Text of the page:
Measurement of Apparent Diffusion Coefficients within Ultrathin Nafion Langmuir−Schaefer Films: Comparison of a Novel Scanning Electrochemical Microscopy Approach with Cyclic Voltammetry†
journal contributionposted on 05.12.2006, 00:00 by Paolo Bertoncello, Ilenia Ciani, Fei Li, Patrick R. Unwin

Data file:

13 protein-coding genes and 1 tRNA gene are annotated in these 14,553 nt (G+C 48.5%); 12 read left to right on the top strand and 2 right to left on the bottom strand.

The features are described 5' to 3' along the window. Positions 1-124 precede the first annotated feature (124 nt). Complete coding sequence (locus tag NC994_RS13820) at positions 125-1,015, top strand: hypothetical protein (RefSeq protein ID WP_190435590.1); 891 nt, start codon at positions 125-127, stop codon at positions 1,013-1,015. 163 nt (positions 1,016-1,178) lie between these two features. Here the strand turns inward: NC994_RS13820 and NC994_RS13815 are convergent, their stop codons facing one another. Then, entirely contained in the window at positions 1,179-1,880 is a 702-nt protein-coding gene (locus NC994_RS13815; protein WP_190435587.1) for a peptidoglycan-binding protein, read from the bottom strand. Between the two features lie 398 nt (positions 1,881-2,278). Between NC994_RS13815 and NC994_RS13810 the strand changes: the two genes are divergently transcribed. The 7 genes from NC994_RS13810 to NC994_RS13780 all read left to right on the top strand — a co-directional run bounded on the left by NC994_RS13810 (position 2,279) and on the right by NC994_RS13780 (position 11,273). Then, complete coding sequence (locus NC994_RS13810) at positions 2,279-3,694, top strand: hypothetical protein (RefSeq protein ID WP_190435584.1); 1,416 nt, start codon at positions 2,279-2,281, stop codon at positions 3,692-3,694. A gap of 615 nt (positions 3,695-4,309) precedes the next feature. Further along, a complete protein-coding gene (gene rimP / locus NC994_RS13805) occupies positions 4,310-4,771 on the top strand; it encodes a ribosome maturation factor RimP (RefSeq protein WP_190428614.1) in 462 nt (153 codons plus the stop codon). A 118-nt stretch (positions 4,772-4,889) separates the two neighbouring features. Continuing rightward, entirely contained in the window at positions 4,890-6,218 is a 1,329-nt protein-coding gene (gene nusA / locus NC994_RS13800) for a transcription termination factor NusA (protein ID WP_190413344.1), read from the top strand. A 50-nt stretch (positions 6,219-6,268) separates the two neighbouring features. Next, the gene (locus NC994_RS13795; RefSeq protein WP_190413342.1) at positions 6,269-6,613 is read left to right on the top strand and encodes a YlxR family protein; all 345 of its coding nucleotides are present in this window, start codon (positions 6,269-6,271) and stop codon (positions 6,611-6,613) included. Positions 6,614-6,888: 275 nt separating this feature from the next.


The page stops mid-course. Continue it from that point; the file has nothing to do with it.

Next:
The use of scanning electrochemical microscopy (SECM) to evaluate the apparent diffusion coefficient, Dapp, of redox-active species in ultrathin Nafion films is described. In this technique, an ultramicroelectrode (UME) tip, positioned close to a film on a macroscopic electrode, is used to oxidize (or reduce) a species in bulk solution, causing the tip-generated oxidant (reductant) to diffuse to the film/solution interface. The oxidation (reduction) of film-confined species regenerates the reductant (oxidant) in solution, leading to feedback to the UME. A numerical model is developed that allows Dapp to be determined. For these studies, ultrathin films of Nafion were prepared using the Langmuir−Schaefer (LS) technique and loaded with an electroactive species, either the ferrocene derivative ferrocenyltrimethylammonium cation, FA+, or tris(2,2‘-bipyridyl)ruthenium(II), Ru(bpy)32+. The morphology and the thickness of the Nafion LS films (1.5 ± 0.2 nm per layer deposited) were evaluated using atomic force microscopy (AFM). For comparison with the SECM measurements, cyclic voltammetry (CV) was employed to evaluate the concentration of electroactive species within the Nafion LS films and to determine Dapp. The latter was found to be essentially invariant with film thickness, but the value for Ru(bpy)32+ was 1 order of magnitude larger than for FA+. CV and SECM measurements yield different values of Dapp, and the underlying reasons are discussed. In general, the Dapp values for these films are considerably smaller than for recast Nafion films, which can be attributed to the compactness of Nafion LS films. Nonetheless, the ultrathin nature of the films leads to fast response times, and we thus expect that these modified electrodes could find applications in sensing, electroanalysis, and electrocatalysis.